Annual Meeting

Lawyers 'are called to run towards the storm,' says incoming ABA President Mary Smith

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Mary Smith at a podium

Mary Smith is the first Native American woman to be selected as president of the association. (Photo by Mitch Higgins/ABA Media Relations)

Incoming ABA President Mary Smith emphasized the need to unflinchingly face challenges to democracy as she addressed the House of Delegates at the ABA Annual Meeting in Denver on Monday.

“To be blunt, the very core of our society—our commitment to democracy—is under threat,” she said. “It seems every day, assaults on the Constitution and the rule of law attack the legitimacy of the instruments of our law and democracy, eroding our dedication to them.”

Smith’s speech followed the passing of the gavel ceremony. Her term as president will officially begin at the close of the annual meeting on Tuesday. “Your reputation as a leader of intelligence and experience, along with your good judgment will lead us to great heights,” said outgoing ABA President Deborah Enix-Ross.

Mary Smith entered the ABA House of Delegates assembly alongside outgoing ABA President Deborah Enix-Ross. (Photo by Paul Bradner/ABA Journal)

Smith, a member of the Cherokee Nation, was presented with a ceremonial blanket by Kevin Meeks, a member of the Chickasaw Nation, in gratitude “for all she has done and will do.”

Along with calling for a commitment to shared ideals amongst ABA members, Smith, who will be the first Native American woman to serve as ABA president, highlighted three initiatives for her term, which will have this theme: “Lifting Our Voices, Charting the Future.”

Mary Smith wearing the blanket she was givenIncoming ABA President Mary Smith was presented with a handwoven blanket by representatives of the Chickasaw Nation. (Photo by Paul Bradner/ABA Journal)

First, an ABA Task Force for American Democracy will “consider and propose solutions for educating our citizens on the importance of an inclusive, strong and enduring democracy and help to provide bulwarks to bolster our democracy as conceived,” she said.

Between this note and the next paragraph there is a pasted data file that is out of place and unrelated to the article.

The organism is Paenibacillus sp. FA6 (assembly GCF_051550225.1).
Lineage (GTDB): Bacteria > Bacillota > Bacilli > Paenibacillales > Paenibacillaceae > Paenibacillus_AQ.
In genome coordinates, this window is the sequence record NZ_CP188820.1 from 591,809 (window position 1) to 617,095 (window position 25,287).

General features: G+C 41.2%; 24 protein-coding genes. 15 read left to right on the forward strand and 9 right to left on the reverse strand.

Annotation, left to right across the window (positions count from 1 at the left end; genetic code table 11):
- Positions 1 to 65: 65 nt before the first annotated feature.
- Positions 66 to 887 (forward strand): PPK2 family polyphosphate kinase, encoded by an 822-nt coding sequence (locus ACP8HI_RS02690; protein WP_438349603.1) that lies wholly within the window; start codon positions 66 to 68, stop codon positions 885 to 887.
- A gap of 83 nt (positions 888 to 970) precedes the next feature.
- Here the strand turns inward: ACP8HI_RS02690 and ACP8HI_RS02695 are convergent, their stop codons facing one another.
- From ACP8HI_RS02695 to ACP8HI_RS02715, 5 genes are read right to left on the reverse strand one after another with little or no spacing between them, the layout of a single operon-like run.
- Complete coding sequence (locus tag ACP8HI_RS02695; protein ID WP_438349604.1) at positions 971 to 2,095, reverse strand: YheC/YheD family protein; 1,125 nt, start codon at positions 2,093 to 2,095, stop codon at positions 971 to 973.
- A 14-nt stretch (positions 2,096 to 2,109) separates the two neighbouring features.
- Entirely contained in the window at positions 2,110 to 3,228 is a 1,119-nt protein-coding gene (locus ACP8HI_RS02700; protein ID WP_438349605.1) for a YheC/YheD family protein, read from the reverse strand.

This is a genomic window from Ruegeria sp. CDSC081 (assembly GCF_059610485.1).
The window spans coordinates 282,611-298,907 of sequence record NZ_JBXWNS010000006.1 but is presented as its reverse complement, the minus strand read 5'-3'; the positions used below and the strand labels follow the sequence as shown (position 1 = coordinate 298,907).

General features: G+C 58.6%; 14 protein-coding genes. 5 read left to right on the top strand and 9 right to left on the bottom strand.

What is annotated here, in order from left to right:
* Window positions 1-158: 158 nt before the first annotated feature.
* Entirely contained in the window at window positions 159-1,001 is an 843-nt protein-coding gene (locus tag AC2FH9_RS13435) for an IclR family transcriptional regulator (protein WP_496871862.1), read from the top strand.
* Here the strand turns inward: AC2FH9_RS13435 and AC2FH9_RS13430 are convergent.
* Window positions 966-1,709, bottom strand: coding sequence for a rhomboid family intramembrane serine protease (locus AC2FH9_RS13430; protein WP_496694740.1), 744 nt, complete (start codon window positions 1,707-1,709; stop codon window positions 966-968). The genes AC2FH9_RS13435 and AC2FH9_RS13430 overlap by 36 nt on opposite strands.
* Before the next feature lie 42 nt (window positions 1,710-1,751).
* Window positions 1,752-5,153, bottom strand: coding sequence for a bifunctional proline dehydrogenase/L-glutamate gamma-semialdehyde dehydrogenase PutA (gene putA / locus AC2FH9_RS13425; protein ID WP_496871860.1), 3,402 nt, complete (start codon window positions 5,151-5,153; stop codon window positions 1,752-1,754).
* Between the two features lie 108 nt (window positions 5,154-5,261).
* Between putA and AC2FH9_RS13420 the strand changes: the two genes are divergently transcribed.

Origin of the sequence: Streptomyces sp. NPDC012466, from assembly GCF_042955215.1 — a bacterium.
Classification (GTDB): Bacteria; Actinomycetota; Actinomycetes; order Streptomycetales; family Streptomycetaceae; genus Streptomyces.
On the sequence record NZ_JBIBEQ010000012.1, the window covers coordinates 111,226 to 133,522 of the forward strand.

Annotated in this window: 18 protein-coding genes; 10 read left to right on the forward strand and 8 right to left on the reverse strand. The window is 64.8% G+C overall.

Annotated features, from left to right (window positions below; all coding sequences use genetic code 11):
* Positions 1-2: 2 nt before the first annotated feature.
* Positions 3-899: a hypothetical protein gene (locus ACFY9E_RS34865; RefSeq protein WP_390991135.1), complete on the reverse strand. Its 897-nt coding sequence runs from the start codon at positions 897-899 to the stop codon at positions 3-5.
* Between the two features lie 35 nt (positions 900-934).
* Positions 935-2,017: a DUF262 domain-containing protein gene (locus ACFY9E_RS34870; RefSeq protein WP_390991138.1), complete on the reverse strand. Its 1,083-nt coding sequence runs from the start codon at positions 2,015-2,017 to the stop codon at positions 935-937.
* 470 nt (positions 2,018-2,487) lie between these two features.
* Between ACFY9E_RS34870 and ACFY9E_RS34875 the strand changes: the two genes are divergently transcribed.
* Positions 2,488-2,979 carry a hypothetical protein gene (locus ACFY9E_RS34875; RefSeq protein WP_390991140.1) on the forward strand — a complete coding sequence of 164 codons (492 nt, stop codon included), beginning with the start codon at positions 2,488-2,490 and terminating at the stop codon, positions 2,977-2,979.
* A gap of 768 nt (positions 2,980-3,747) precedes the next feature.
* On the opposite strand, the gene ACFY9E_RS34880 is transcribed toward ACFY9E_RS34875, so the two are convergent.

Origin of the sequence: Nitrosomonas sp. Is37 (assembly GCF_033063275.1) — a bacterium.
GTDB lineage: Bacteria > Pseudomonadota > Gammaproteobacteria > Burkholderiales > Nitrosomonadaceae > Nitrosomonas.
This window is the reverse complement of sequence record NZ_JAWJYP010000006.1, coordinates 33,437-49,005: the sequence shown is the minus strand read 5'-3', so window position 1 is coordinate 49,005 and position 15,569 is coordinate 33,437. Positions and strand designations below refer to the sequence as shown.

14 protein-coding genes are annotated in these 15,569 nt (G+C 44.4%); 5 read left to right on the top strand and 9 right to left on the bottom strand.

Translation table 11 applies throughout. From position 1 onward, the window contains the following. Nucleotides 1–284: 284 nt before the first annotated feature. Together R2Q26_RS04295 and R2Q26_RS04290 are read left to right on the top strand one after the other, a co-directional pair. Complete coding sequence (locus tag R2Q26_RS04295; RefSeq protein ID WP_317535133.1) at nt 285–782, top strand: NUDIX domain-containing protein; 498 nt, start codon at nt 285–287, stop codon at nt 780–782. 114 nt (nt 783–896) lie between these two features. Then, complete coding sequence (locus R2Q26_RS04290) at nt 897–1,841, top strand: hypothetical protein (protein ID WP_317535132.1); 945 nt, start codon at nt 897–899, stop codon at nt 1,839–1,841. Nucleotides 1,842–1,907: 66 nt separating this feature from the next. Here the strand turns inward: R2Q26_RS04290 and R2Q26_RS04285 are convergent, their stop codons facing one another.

Retired federal Judge J. Michael Luttig and former Secretary of Homeland Security Jeh Charles Johnson will co-chair the task force.

Also, a new artificial intelligence task force will look at how AI is used and make recommendations on how it could impact “the practice of law, access to justice, and laws and regulations” and “help ensure that the creation and incorporation of AI is done in accordance with the law and well-accepted legal standards.”

“Democracy is also being threatened and challenged by technology, particularly the development of generative AI,” she said. “Not only democracy will be challenged, however, but frankly, all aspects of society.”

Additionally, she emphasized the need for diversity in the legal profession. “Law touches everything in society. It’s essential that there be diversity in all its dimensions,” she said.

Follow along with the ABA Journal’s coverage of the 2023 ABA Annual Meeting here.

Smith saluted ABA members and called for them to continue to persevere. “I see a rich blanket woven with patterns of your collective life’s work of unwavering dedication to the defense of liberty and the pursuit of justice,” she said. “This is the North Star that has guided us and by which we will continue to steer our course.”

Saying collective commitment and active participation are the foundation of the ABA’s strength, Smith challenged the membership to “meet the moment.”

“We are called on to run towards the storm,” she said. “There is no more critical time to be a member of the American Bar Association.”

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